The action of oncogenes in the cytoplasm and nucleus

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Science  15 Nov 1985:
Vol. 230, Issue 4727, pp. 770-776
DOI: 10.1126/science.2997917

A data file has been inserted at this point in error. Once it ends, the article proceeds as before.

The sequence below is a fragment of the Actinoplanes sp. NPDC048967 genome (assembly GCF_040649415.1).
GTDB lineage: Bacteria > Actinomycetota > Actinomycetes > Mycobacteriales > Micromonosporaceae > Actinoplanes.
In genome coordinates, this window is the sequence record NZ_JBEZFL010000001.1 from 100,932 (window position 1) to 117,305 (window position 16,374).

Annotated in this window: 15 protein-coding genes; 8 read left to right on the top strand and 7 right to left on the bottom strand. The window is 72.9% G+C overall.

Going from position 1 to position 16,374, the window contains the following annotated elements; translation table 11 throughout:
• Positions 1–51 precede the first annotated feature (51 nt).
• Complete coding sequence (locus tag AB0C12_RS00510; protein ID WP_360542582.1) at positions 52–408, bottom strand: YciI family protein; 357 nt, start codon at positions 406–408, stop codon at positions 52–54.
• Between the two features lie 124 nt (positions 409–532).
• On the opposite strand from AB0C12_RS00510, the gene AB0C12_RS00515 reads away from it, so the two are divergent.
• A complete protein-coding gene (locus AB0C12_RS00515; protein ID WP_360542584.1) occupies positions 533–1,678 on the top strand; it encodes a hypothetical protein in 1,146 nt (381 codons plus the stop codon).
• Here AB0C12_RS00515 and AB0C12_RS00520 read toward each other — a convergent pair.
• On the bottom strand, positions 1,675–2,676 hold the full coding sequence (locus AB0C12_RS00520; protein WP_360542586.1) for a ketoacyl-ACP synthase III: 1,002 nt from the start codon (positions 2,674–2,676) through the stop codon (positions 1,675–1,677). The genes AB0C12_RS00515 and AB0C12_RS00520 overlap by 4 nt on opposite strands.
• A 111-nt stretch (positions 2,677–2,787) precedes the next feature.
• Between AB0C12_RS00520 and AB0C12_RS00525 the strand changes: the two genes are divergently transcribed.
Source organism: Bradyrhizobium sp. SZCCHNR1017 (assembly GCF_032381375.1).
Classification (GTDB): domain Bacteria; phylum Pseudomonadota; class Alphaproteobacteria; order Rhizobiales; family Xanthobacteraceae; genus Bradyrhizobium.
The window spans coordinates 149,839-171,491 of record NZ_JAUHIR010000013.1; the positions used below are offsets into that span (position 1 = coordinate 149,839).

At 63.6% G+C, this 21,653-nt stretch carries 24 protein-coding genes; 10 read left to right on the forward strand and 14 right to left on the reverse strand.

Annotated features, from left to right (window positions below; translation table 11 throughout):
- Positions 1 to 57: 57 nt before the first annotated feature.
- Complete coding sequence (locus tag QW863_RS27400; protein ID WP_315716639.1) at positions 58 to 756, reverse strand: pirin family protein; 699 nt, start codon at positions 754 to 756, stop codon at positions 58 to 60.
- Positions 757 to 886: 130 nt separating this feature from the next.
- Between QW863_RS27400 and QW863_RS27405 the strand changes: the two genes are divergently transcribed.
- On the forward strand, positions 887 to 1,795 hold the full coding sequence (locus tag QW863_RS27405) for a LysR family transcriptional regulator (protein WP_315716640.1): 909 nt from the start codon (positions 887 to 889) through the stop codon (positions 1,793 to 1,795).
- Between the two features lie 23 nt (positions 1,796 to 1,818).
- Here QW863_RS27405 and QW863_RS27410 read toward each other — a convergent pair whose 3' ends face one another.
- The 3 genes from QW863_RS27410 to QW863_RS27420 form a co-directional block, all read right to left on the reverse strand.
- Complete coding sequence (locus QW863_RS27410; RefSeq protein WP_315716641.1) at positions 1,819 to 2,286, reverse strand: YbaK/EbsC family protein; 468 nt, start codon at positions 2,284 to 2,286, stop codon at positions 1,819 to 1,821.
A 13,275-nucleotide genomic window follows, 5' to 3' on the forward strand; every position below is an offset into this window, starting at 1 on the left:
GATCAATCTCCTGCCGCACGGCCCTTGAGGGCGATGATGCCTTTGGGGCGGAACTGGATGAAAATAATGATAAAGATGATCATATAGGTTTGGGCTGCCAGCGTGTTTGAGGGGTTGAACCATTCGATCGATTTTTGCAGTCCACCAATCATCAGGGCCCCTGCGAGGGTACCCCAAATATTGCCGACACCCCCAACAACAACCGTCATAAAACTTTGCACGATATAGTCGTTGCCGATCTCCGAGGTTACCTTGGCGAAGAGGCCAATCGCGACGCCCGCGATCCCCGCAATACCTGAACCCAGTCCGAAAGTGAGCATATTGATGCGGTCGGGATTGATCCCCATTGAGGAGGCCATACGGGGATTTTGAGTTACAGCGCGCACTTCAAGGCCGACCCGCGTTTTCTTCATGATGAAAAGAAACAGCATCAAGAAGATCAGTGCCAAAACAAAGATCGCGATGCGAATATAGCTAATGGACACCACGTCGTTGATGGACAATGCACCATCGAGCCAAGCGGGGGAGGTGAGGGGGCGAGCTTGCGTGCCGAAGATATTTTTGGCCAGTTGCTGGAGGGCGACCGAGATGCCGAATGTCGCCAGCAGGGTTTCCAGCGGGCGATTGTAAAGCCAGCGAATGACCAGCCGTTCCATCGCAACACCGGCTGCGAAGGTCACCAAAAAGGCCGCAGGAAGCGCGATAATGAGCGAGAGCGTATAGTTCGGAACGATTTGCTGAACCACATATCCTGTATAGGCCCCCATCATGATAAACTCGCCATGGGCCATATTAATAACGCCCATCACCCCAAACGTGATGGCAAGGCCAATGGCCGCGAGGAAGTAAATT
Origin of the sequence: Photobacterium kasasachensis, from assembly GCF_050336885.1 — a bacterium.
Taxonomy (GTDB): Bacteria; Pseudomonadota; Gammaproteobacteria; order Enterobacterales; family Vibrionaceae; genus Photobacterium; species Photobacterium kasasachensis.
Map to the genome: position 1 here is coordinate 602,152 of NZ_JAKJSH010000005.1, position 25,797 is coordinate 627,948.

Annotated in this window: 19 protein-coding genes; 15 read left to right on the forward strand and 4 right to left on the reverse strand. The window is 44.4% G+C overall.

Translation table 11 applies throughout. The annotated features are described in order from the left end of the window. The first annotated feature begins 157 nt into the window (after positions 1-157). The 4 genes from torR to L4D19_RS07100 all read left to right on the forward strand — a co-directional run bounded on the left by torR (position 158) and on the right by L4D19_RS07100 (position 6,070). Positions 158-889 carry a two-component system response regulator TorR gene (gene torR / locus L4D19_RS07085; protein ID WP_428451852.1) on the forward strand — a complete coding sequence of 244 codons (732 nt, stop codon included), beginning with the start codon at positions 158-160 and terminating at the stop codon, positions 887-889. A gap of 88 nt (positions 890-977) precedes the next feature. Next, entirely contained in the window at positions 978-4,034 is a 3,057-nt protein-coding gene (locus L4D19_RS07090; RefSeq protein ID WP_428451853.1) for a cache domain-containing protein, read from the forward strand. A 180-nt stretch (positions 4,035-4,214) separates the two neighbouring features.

As many as 40 distinct oncogenes of viral and cellular origin have been identified to date. Many of these genes can be grouped into functional classes on the basis of their effects on cellular phenotype. These groupings suggest a small number of mechanisms of action of the oncogene-encoded proteins. Some data suggest that, in the cytoplasm, these proteins may regulate levels of critical second messenger molecules; in the nucleus, these proteins may modulate the activity of the cell's transcriptional machinery. Many of the gene products can also be related to a signaling pathway that determines the cell's response to growth-stimulating factors. Because some of these genes are expressed in nongrowing, differentiated cells, the encoded proteins may in certain tissues mediate functions that are unrelated to cellular growth control.

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